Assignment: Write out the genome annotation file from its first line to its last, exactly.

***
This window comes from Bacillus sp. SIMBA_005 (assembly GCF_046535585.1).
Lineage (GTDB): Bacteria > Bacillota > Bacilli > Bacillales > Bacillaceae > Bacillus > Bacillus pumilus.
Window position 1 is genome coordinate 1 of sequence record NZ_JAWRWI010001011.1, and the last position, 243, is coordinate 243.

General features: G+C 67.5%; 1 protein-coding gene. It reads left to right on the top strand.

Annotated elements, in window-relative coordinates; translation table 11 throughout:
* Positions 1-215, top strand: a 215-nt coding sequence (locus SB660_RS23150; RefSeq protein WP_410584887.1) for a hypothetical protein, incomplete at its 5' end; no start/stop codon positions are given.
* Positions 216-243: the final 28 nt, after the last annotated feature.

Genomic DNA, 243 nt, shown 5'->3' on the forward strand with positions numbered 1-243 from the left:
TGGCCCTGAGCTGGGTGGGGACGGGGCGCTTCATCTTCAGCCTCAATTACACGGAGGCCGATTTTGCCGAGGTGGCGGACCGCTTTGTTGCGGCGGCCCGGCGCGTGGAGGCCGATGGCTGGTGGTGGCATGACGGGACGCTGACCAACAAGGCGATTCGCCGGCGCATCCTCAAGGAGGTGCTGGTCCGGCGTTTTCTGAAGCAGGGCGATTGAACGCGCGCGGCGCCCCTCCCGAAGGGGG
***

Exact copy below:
This window comes from Bacillus sp. SIMBA_005 (assembly GCF_046535585.1).
Lineage (GTDB): Bacteria > Bacillota > Bacilli > Bacillales > Bacillaceae > Bacillus > Bacillus pumilus.
Window position 1 is genome coordinate 1 of sequence record NZ_JAWRWI010001011.1, and the last position, 243, is coordinate 243.

General features: G+C 67.5%; 1 protein-coding gene. It reads left to right on the top strand.

Annotated elements, in window-relative coordinates; translation table 11 throughout:
* Positions 1-215, top strand: a 215-nt coding sequence (locus SB660_RS23150; RefSeq protein WP_410584887.1) for a hypothetical protein, incomplete at its 5' end; no start/stop codon positions are given.
* Positions 216-243: the final 28 nt, after the last annotated feature.

Genomic DNA, 243 nt, shown 5'->3' on the forward strand with positions numbered 1-243 from the left:
TGGCCCTGAGCTGGGTGGGGACGGGGCGCTTCATCTTCAGCCTCAATTACACGGAGGCCGATTTTGCCGAGGTGGCGGACCGCTTTGTTGCGGCGGCCCGGCGCGTGGAGGCCGATGGCTGGTGGTGGCATGACGGGACGCTGACCAACAAGGCGATTCGCCGGCGCATCCTCAAGGAGGTGCTGGTCCGGCGTTTTCTGAAGCAGGGCGATTGAACGCGCGCGGCGCCCCTCCCGAAGGGGG